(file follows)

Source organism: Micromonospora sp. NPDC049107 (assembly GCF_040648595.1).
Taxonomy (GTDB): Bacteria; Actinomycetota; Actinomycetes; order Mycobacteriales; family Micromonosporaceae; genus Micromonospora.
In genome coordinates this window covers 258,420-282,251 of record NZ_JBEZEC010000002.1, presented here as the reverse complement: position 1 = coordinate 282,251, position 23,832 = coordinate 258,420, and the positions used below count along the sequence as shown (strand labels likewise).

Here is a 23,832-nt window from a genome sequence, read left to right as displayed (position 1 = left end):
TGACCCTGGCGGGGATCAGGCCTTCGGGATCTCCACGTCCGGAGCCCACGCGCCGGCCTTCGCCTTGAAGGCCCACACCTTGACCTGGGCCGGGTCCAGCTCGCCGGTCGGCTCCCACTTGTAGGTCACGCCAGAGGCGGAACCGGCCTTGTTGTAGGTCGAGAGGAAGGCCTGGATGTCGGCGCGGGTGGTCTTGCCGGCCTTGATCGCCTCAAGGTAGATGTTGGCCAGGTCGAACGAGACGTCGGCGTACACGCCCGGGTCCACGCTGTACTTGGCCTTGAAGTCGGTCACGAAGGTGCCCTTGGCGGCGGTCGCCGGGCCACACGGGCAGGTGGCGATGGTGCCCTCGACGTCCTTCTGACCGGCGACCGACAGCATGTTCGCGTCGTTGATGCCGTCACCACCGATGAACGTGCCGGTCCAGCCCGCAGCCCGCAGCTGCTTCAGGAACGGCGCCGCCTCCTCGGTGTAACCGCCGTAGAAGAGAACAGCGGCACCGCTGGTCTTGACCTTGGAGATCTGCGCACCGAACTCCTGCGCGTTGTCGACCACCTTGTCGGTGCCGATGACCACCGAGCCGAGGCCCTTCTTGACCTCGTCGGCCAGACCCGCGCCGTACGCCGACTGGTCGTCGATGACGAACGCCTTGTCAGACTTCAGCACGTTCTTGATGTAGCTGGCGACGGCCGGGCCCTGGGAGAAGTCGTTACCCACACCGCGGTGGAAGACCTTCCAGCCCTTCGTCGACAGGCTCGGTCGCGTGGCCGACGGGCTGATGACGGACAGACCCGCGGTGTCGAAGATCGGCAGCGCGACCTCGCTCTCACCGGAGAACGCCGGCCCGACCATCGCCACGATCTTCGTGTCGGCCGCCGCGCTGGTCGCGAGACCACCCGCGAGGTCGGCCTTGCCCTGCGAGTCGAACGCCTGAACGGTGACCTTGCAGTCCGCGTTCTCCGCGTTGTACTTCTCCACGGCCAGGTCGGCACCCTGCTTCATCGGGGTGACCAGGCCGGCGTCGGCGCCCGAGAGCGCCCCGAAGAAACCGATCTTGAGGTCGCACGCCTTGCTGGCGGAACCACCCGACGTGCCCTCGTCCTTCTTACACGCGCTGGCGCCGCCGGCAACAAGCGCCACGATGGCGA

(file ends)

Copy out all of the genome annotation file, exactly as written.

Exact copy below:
Source organism: Micromonospora sp. NPDC049107 (assembly GCF_040648595.1).
Taxonomy (GTDB): Bacteria; Actinomycetota; Actinomycetes; order Mycobacteriales; family Micromonosporaceae; genus Micromonospora.
In genome coordinates this window covers 258,420-282,251 of record NZ_JBEZEC010000002.1, presented here as the reverse complement: position 1 = coordinate 282,251, position 23,832 = coordinate 258,420, and the positions used below count along the sequence as shown (strand labels likewise).

Here is a 23,832-nt window from a genome sequence, read left to right as displayed (position 1 = left end):
TGACCCTGGCGGGGATCAGGCCTTCGGGATCTCCACGTCCGGAGCCCACGCGCCGGCCTTCGCCTTGAAGGCCCACACCTTGACCTGGGCCGGGTCCAGCTCGCCGGTCGGCTCCCACTTGTAGGTCACGCCAGAGGCGGAACCGGCCTTGTTGTAGGTCGAGAGGAAGGCCTGGATGTCGGCGCGGGTGGTCTTGCCGGCCTTGATCGCCTCAAGGTAGATGTTGGCCAGGTCGAACGAGACGTCGGCGTACACGCCCGGGTCCACGCTGTACTTGGCCTTGAAGTCGGTCACGAAGGTGCCCTTGGCGGCGGTCGCCGGGCCACACGGGCAGGTGGCGATGGTGCCCTCGACGTCCTTCTGACCGGCGACCGACAGCATGTTCGCGTCGTTGATGCCGTCACCACCGATGAACGTGCCGGTCCAGCCCGCAGCCCGCAGCTGCTTCAGGAACGGCGCCGCCTCCTCGGTGTAACCGCCGTAGAAGAGAACAGCGGCACCGCTGGTCTTGACCTTGGAGATCTGCGCACCGAACTCCTGCGCGTTGTCGACCACCTTGTCGGTGCCGATGACCACCGAGCCGAGGCCCTTCTTGACCTCGTCGGCCAGACCCGCGCCGTACGCCGACTGGTCGTCGATGACGAACGCCTTGTCAGACTTCAGCACGTTCTTGATGTAGCTGGCGACGGCCGGGCCCTGGGAGAAGTCGTTACCCACACCGCGGTGGAAGACCTTCCAGCCCTTCGTCGACAGGCTCGGTCGCGTGGCCGACGGGCTGATGACGGACAGACCCGCGGTGTCGAAGATCGGCAGCGCGACCTCGCTCTCACCGGAGAACGCCGGCCCGACCATCGCCACGATCTTCGTGTCGGCCGCCGCGCTGGTCGCGAGACCACCCGCGAGGTCGGCCTTGCCCTGCGAGTCGAACGCCTGAACGGTGACCTTGCAGTCCGCGTTCTCCGCGTTGTACTTCTCCACGGCCAGGTCGGCACCCTGCTTCATCGGGGTGACCAGGCCGGCGTCGGCGCCCGAGAGCGCCCCGAAGAAACCGATCTTGAGGTCGCACGCCTTGCTGGCGGAACCACCCGACGTGCCCTCGTCCTTCTTACACGCGCTGGCGCCGCCGGCAACAAGCGCCACGATGGCGA